675   @{text "\<turnstile> A & B \<equiv> (\<And>C. (A \<Longrightarrow> B \<Longrightarrow> C) \<Longrightarrow> C)"} \$1ex]   676 @{text "prop :: prop \<Rightarrow> prop"} & (prefix @{text "#"}, hidden) \\   677 @{text "#A \<equiv> A"} \\[1ex]   678 @{text "term :: \<alpha> \<Rightarrow> prop"} & (prefix @{text "TERM"}) \\   679 @{text "term x \<equiv> (\<And>A. A \<Longrightarrow> A)"} \\[1ex]   680 @{text "TYPE :: \<alpha> itself"} & (prefix @{text "TYPE"}) \\   681 @{text "(unspecified)"} \\   682 \end{tabular}   683 \caption{Definitions of auxiliary connectives}\label{fig:pure-aux}   684 \end{center}   685 \end{figure}   686   687 Derived conjunction rules include introduction @{text "A \<Longrightarrow> B \<Longrightarrow> A &   688 B"}, and destructions @{text "A & B \<Longrightarrow> A"} and @{text "A & B \<Longrightarrow> B"}.   689 Conjunction allows to treat simultaneous assumptions and conclusions   690 uniformly. For example, multiple claims are intermediately   691 represented as explicit conjunction, but this is usually refined   692 into separate sub-goals before the user continues the proof; the   693 final result is projected into a list of theorems (cf.\   694 \secref{sec:tactical-goals}).   695   696 The @{text "prop"} marker (@{text "#"}) makes arbitrarily complex   697 propositions appear as atomic, without changing the meaning: @{text   698 "\<Gamma> \<turnstile> A"} and @{text "\<Gamma> \<turnstile> #A"} are interchangeable. See   699 \secref{sec:tactical-goals} for specific operations.   700   701 The @{text "term"} marker turns any well-formed term into a   702 derivable proposition: @{text "\<turnstile> TERM t"} holds unconditionally.   703 Although this is logically vacuous, it allows to treat terms and   704 proofs uniformly, similar to a type-theoretic framework.   705   706 The @{text "TYPE"} constructor is the canonical representative of   707 the unspecified type @{text "\<alpha> itself"}; it essentially injects the   708 language of types into that of terms. There is specific notation   709 @{text "TYPE(\<tau>)"} for @{text "TYPE\<^bsub>\<tau>   710 itself\<^esub>"}.   711 Although being devoid of any particular meaning, the @{text   712 "TYPE(\<tau>)"} accounts for the type @{text "\<tau>"} within the term   713 language. In particular, @{text "TYPE(\<alpha>)"} may be used as formal   714 argument in primitive definitions, in order to circumvent hidden   715 polymorphism (cf.\ \secref{sec:terms}). For example, @{text "c   716 TYPE(\<alpha>) \<equiv> A[\<alpha>]"} defines @{text "c :: \<alpha> itself \<Rightarrow> prop"} in terms of   717 a proposition @{text "A"} that depends on an additional type   718 argument, which is essentially a predicate on types.   719 *}   720   721 text %mlref {*   722 \begin{mldecls}   723 @{index_ML Conjunction.intr: "thm -> thm -> thm"} \\   724 @{index_ML Conjunction.elim: "thm -> thm * thm"} \\   725 @{index_ML Drule.mk_term: "cterm -> thm"} \\   726 @{index_ML Drule.dest_term: "thm -> cterm"} \\   727 @{index_ML Logic.mk_type: "typ -> term"} \\   728 @{index_ML Logic.dest_type: "term -> typ"} \\   729 \end{mldecls}   730   731 \begin{description}   732   733 \item @{ML Conjunction.intr} derives @{text "A & B"} from @{text   734 "A"} and @{text "B"}.   735   736 \item @{ML Conjunction.intr} derives @{text "A"} and @{text "B"}   737 from @{text "A & B"}.   738   739 \item @{ML Drule.mk_term}~@{text "t"} derives @{text "TERM t"}.   740   741 \item @{ML Drule.dest_term}~@{text "TERM t"} recovers term @{text   742 "t"}.   743   744 \item @{ML Logic.mk_type}~@{text "\<tau>"} produces the term @{text   745 "TYPE(\<tau>)"}.   746   747 \item @{ML Logic.dest_type}~@{text "TYPE(\<tau>)"} recovers the type   748 @{text "\<tau>"}.   749   750 \end{description}   751 *}   752   753   754 section {* Rules \label{sec:rules} *}   755   756 text {*   757   758 FIXME   759   760 A \emph{rule} is any Pure theorem in HHF normal form; there is a   761 separate calculus for rule composition, which is modeled after   762 Gentzen's Natural Deduction \cite{Gentzen:1935}, but allows   763 rules to be nested arbitrarily, similar to \cite{extensions91}.   764   765 Normally, all theorems accessible to the user are proper rules.   766 Low-level inferences are occasional required internally, but the   767 result should be always presented in canonical form. The higher   768 interfaces of Isabelle/Isar will always produce proper rules. It is   769 important to maintain this invariant in add-on applications!   770   771 There are two main principles of rule composition: @{text   772 "resolution"} (i.e.\ backchaining of rules) and @{text   773 "by-assumption"} (i.e.\ closing a branch); both principles are   774 combined in the variants of @{text "elim-resolution"} and @{text   775 "dest-resolution"}. Raw @{text "composition"} is occasionally   776 useful as well, also it is strictly speaking outside of the proper   777 rule calculus.   778   779 Rules are treated modulo general higher-order unification, which is   780 unification modulo the equational theory of @{text "\<alpha>\<beta>\<eta>"}-conversion   781 on @{text "\<lambda>"}-terms. Moreover, propositions are understood modulo   782 the (derived) equivalence @{text "(A \<Longrightarrow> (\<And>x. B x)) \<equiv> (\<And>x. A \<Longrightarrow> B x)"}.   783   784 This means that any operations within the rule calculus may be   785 subject to spontaneous @{text "\<alpha>\<beta>\<eta>"}-HHF conversions. It is common   786 practice not to contract or expand unnecessarily. Some mechanisms   787 prefer an one form, others the opposite, so there is a potential   788 danger to produce some oscillation!   789   790 Only few operations really work \emph{modulo} HHF conversion, but   791 expect a normal form: quantifiers @{text "\<And>"} before implications   792 @{text "\<Longrightarrow>"} at each level of nesting.   793   794 \glossary{Hereditary Harrop Formula}{The set of propositions in HHF   795 format is defined inductively as @{text "H = (\<And>x\<^sup>*. H\<^sup>* \<Longrightarrow>   796 A)"}, for variables @{text "x"} and atomic propositions @{text "A"}.   797 Any proposition may be put into HHF form by normalizing with the rule   798 @{text "(A \<Longrightarrow> (\<And>x. B x)) \<equiv> (\<And>x. A \<Longrightarrow> B x)"}. In Isabelle, the outermost   799 quantifier prefix is represented via \seeglossary{schematic   800 variables}, such that the top-level structure is merely that of a   801 \seeglossary{Horn Clause}}.   802   803 \glossary{HHF}{See \seeglossary{Hereditary Harrop Formula}.}   804   805   806 \[   807 \infer[@{text "(assumption)"}]{@{text "C\<vartheta>"}}   808 {@{text "(\<And>\<^vec>x. \<^vec>H \<^vec>x \<Longrightarrow> A \<^vec>x) \<Longrightarrow> C"} & @{text "A\<vartheta> = H\<^sub>i\<vartheta>"}~~\text{(for some~@{text i})}}   809$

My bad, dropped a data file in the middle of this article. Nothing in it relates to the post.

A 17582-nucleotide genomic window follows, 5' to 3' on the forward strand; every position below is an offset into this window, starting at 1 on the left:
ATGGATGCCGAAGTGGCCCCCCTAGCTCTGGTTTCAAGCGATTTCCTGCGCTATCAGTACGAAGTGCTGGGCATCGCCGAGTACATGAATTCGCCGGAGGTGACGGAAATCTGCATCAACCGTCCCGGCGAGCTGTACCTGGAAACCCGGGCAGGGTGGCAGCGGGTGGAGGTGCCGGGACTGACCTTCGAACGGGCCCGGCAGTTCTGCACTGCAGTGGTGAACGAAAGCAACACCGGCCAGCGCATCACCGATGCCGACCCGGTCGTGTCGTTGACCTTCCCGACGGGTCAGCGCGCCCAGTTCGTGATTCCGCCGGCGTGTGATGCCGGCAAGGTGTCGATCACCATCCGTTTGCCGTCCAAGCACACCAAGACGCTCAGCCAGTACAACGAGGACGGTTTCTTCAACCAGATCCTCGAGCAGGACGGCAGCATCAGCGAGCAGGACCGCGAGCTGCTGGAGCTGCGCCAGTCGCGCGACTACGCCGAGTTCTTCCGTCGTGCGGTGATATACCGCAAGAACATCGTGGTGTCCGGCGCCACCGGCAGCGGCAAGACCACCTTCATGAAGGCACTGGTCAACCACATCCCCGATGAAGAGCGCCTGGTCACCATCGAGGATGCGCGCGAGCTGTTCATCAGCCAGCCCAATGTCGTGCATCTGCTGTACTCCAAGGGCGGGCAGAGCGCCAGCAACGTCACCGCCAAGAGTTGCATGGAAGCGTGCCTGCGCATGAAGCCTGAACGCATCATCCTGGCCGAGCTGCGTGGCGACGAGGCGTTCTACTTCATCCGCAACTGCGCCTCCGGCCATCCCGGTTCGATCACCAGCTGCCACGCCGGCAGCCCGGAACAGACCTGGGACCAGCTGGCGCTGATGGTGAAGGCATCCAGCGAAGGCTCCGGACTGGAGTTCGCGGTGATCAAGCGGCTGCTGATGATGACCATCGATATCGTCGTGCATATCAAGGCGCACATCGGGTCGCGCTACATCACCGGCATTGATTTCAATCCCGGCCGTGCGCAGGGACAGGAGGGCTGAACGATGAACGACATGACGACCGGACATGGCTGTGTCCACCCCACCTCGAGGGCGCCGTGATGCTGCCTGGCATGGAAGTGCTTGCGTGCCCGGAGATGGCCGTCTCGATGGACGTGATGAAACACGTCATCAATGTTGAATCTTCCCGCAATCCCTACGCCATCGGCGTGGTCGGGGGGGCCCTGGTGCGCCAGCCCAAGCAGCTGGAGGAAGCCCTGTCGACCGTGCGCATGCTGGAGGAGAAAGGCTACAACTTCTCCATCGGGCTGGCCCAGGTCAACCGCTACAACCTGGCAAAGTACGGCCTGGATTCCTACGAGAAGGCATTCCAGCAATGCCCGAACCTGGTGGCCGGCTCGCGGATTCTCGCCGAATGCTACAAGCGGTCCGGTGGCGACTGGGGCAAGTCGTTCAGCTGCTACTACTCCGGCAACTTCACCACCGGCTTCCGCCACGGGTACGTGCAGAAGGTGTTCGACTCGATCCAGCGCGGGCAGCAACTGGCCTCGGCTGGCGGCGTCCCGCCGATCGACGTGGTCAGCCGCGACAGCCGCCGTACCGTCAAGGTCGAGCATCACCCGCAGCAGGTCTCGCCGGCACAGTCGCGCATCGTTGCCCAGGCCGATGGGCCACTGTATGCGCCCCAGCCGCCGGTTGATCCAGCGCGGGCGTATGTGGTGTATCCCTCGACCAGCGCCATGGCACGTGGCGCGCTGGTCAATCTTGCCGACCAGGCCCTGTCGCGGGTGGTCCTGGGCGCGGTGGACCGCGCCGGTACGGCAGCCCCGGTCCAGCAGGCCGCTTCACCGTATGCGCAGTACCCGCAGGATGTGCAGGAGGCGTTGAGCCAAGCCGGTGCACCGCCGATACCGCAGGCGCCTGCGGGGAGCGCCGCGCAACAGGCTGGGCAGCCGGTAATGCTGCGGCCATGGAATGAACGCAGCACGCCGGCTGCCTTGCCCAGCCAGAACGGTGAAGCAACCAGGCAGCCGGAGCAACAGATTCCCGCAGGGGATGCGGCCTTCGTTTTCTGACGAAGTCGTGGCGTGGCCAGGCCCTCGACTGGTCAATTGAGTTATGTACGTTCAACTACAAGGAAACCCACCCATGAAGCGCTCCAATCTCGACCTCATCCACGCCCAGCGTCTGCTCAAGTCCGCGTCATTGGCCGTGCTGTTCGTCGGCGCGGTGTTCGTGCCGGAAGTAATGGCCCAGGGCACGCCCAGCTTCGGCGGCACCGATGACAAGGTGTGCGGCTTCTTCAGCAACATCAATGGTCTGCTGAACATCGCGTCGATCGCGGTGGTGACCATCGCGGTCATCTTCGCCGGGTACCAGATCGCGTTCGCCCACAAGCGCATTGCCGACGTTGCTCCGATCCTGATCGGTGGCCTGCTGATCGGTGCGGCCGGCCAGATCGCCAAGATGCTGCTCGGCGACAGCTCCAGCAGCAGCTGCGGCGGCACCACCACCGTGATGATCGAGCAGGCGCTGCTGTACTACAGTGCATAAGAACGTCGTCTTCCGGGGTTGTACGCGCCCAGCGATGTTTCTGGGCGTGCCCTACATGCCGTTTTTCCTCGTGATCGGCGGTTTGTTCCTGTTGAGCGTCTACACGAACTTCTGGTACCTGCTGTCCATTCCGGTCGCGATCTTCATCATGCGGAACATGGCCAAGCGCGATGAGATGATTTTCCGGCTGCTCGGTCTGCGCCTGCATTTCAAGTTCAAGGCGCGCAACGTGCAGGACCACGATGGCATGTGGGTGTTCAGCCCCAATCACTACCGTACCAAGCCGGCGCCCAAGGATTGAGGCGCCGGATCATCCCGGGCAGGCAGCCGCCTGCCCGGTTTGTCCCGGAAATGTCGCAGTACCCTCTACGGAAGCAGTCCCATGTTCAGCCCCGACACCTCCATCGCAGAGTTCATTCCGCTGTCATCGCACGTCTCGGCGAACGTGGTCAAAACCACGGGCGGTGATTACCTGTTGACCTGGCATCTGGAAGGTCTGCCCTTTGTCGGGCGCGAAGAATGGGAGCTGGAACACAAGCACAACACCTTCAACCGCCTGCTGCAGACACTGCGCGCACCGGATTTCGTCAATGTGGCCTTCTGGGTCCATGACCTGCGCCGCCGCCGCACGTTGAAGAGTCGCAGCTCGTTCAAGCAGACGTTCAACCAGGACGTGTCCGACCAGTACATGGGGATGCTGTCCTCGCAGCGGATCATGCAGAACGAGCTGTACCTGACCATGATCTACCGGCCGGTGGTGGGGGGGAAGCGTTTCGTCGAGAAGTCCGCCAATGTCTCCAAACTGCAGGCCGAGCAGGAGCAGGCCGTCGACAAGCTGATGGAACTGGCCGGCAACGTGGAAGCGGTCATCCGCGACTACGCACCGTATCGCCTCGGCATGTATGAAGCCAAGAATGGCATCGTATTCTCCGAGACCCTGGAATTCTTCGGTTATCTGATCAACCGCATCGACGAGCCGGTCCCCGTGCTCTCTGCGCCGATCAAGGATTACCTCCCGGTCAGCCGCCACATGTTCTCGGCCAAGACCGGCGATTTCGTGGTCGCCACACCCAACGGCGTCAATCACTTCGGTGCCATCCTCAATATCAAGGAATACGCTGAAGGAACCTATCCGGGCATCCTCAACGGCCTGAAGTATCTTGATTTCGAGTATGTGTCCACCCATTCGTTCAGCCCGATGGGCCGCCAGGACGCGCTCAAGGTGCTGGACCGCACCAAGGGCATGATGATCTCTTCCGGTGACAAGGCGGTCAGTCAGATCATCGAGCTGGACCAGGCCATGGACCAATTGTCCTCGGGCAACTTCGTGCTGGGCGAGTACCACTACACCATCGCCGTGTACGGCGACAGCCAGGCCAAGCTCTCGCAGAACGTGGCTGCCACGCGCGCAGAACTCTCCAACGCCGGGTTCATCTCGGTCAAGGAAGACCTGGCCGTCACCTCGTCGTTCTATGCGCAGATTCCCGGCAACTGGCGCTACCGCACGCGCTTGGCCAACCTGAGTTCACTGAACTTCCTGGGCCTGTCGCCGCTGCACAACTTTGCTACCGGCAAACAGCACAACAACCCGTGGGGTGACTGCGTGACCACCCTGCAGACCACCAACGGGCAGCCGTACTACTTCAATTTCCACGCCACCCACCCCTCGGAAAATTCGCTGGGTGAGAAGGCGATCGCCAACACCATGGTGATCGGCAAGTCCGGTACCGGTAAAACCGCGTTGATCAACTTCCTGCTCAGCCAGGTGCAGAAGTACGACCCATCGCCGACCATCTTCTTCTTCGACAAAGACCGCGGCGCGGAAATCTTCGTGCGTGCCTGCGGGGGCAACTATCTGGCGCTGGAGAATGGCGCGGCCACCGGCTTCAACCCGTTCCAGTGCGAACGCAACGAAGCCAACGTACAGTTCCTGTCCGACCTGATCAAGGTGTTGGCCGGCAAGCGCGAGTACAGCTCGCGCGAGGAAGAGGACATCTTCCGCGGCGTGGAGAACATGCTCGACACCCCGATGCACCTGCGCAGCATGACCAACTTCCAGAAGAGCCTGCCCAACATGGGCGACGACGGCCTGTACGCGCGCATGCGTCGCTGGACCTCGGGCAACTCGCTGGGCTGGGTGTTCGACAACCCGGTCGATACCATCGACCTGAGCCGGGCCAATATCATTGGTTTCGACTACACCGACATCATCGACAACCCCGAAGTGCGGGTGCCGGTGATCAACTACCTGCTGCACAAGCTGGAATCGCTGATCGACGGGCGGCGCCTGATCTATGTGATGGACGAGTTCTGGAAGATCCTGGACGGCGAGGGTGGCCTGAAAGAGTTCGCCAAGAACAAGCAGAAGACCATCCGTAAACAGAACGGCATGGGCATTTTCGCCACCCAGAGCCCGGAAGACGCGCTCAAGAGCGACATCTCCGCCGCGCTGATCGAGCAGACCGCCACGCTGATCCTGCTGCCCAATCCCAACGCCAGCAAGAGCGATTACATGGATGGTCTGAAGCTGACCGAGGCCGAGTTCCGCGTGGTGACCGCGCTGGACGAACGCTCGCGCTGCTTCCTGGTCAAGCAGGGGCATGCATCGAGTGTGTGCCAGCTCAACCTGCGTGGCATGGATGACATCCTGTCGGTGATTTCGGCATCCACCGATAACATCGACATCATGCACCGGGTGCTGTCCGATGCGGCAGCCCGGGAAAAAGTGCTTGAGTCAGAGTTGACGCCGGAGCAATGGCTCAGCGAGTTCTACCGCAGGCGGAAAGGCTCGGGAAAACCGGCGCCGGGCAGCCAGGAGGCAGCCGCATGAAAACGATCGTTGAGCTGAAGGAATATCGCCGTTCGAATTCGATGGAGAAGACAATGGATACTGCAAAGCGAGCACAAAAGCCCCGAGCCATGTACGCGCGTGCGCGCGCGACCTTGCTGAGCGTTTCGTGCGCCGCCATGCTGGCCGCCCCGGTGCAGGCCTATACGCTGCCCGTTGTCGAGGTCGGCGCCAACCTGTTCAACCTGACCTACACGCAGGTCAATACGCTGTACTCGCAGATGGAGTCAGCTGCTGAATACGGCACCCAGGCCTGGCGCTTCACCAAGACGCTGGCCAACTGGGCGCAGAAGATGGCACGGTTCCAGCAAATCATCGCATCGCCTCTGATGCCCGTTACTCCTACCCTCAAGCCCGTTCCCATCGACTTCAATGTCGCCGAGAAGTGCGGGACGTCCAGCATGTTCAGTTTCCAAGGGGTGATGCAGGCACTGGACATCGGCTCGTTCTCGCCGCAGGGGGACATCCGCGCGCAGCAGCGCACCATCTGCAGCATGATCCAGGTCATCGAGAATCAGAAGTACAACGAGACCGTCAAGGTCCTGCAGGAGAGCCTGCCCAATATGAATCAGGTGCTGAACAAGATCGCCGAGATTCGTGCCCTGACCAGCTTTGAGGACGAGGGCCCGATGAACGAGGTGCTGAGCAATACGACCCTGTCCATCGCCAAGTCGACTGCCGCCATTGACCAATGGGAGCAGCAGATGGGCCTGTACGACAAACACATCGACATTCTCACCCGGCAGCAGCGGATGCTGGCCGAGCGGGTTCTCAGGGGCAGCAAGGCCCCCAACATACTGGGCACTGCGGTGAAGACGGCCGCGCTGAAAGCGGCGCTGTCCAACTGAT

810

   811

   812   $  813 \infer[@{text "(compose)"}]{@{text "\<^vec>A\<vartheta> \<Longrightarrow> C\<vartheta>"}}   814 {@{text "\<^vec>A \<Longrightarrow> B"} & @{text "B' \<Longrightarrow> C"} & @{text "B\<vartheta> = B'\<vartheta>"}}   815$

   816

   817

   818   $  819 \infer[@{text "(\<And>_lift)"}]{@{text "(\<And>\<^vec>x. \<^vec>A (?\<^vec>a \<^vec>x)) \<Longrightarrow> (\<And>\<^vec>x. B (?\<^vec>a \<^vec>x))"}}{@{text "\<^vec>A ?\<^vec>a \<Longrightarrow> B ?\<^vec>a"}}   820$

   821   $  822 \infer[@{text "(\<Longrightarrow>_lift)"}]{@{text "(\<^vec>H \<Longrightarrow> \<^vec>A) \<Longrightarrow> (\<^vec>H \<Longrightarrow> B)"}}{@{text "\<^vec>A \<Longrightarrow> B"}}   823$

   824

   825   The @{text resolve} scheme is now acquired from @{text "\<And>_lift"},

   826   @{text "\<Longrightarrow>_lift"}, and @{text compose}.

   827

   828   $  829 \infer[@{text "(resolution)"}]   830 {@{text "(\<And>\<^vec>x. \<^vec>H \<^vec>x \<Longrightarrow> \<^vec>A (?\<^vec>a \<^vec>x))\<vartheta> \<Longrightarrow> C\<vartheta>"}}   831 {\begin{tabular}{l}   832 @{text "\<^vec>A ?\<^vec>a \<Longrightarrow> B ?\<^vec>a"} \\   833 @{text "(\<And>\<^vec>x. \<^vec>H \<^vec>x \<Longrightarrow> B' \<^vec>x) \<Longrightarrow> C"} \\   834 @{text "(\<lambda>\<^vec>x. B (?\<^vec>a \<^vec>x))\<vartheta> = B'\<vartheta>"} \\   835 \end{tabular}}   836$

   837

   838

   839   FIXME @{text "elim_resolution"}, @{text "dest_resolution"}

   840 *}

   841

   842

   843 end